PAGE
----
We Need To Take Note Of Inclusion

It’s not difficult to find an image of 20-somethings and younger sitting around staring at their phones. We call it a shame, that we’re losing the ability to communicate, and that our humanity is all but gone. But that’s not the case: it’s not that we’re less social, it’s that we’re less transparent.

I was out to brunch a few weeks ago, took out my phone, and said to the my friend, “totally taking a photo of this meal and tagging you.” Then I showed her the photo, asked her to help choose the filter, and when I looked at my phone minutes later, I showed her the four Instagram notifications. She noted this sharing process, that while I was guilty of phone-at-the-table, I was inclusive regarding my activities.  And I try to be every time I’m on my phone in a social space. I ask people for help on Candy Crush levels. I tell people I’m tagging them in posts about our plans. I explain the project that I’ve been eagerly waiting for a response on and consult about how to respond. I try to make my phone activity part of the social event.

If someone is reading a magazine or a newspaper while you’re sitting on the couch with them, it still feels like you’re relaxing together. You know “where” they are, whether it be lost in Hogwarts or confused about the latest legislation on unemployment. But when they’re engaged with a screen? It can feel that rather than being engrossed with something else, they’re engrossed with someone else. Therein lies the insecurity, and the feeling of being left out of something.

In the age of rampant “feelings” posts, it’s astounding that we can feel so alone in our insecurities when a video about loneliness can be watched millions of times. It’s our nature as social mammals, it is literally our nature, to want to be included in the pack, and it’s undeniable how crushing it can be when you feel like someone who you thought would include you, didn’t.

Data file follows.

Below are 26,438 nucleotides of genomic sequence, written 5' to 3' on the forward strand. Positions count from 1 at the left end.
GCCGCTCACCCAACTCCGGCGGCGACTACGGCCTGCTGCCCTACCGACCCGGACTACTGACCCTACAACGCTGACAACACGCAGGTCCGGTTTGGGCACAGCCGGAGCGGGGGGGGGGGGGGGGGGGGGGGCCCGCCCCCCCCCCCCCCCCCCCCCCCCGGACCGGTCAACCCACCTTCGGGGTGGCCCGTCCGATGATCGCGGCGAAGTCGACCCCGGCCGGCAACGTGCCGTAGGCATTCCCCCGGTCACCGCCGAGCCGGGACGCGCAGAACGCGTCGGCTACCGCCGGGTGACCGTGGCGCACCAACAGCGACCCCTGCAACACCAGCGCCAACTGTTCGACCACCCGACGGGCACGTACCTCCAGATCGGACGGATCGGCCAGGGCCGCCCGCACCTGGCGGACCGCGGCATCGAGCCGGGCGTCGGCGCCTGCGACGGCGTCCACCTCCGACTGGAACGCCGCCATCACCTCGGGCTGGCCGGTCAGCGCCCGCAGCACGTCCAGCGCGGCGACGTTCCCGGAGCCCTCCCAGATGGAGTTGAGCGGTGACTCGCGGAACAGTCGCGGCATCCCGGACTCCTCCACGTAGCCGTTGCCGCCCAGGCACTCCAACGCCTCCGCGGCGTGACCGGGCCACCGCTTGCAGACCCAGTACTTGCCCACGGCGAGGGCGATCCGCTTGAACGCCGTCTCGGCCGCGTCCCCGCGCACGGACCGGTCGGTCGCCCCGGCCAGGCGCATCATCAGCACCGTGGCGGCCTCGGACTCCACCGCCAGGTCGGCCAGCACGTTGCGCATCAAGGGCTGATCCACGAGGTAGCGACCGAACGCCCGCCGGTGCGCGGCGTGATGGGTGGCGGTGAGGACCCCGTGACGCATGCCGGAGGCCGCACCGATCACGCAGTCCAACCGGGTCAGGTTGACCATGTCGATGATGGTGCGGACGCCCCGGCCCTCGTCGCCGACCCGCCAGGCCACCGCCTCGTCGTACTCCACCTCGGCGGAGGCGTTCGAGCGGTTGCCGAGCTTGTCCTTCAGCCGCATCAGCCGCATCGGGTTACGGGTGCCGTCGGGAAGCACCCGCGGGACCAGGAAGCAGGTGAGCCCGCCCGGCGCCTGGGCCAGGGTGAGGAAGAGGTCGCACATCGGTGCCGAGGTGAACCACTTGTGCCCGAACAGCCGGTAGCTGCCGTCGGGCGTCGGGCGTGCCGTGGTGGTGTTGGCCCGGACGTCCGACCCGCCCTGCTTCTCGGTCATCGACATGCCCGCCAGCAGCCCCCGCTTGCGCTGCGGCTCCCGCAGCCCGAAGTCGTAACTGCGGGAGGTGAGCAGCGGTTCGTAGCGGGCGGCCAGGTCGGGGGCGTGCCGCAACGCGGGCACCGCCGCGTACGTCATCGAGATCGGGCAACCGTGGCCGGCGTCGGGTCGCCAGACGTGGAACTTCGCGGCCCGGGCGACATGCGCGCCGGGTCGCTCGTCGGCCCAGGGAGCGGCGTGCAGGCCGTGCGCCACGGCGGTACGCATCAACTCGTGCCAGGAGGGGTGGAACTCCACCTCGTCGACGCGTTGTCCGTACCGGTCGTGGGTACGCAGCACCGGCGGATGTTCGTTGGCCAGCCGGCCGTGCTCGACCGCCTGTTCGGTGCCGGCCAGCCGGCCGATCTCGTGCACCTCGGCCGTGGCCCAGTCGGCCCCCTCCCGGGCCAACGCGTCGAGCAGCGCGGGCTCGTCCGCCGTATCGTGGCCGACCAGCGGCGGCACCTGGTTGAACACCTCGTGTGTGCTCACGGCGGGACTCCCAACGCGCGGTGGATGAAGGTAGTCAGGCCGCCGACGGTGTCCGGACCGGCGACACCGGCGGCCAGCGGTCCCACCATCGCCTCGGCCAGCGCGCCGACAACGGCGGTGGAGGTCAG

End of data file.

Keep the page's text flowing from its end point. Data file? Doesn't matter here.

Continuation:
Imagine for a moment hearing a one-sided conversation, maybe you’re walking the same speed as the only other person on the sidewalk and all you’re hearing is her side, or you’re in the car with another person, and they take a call, sitting next to you, laughing and enjoying it, loudly. It is annoying to listen to one side of the conversation, because your brain is exhausting itself trying to fill in the silences. It’s easy to zone out a complete story. It’s easy to zone out your friend and his book because you’re seeing the whole conversation. It is not easy to zone out your girlfriend and her cell phone because you are only seeing one side of the conversation.

Inclusion is a hard thing to be aware of for other people, but it’s worth taking note of. It’s worth trying to talk to the person sitting in the middle, not being pulled into the conversations on either end of the table. It’s worth noticing who has been pivoted out of the circle of friends so you can open the setting to bring them in. It’s worth telling someone you’re capturing a moment with them. You don’t always have to put your phone down, sometimes all you need to do is turn it around. TC mark

image – sara biljana

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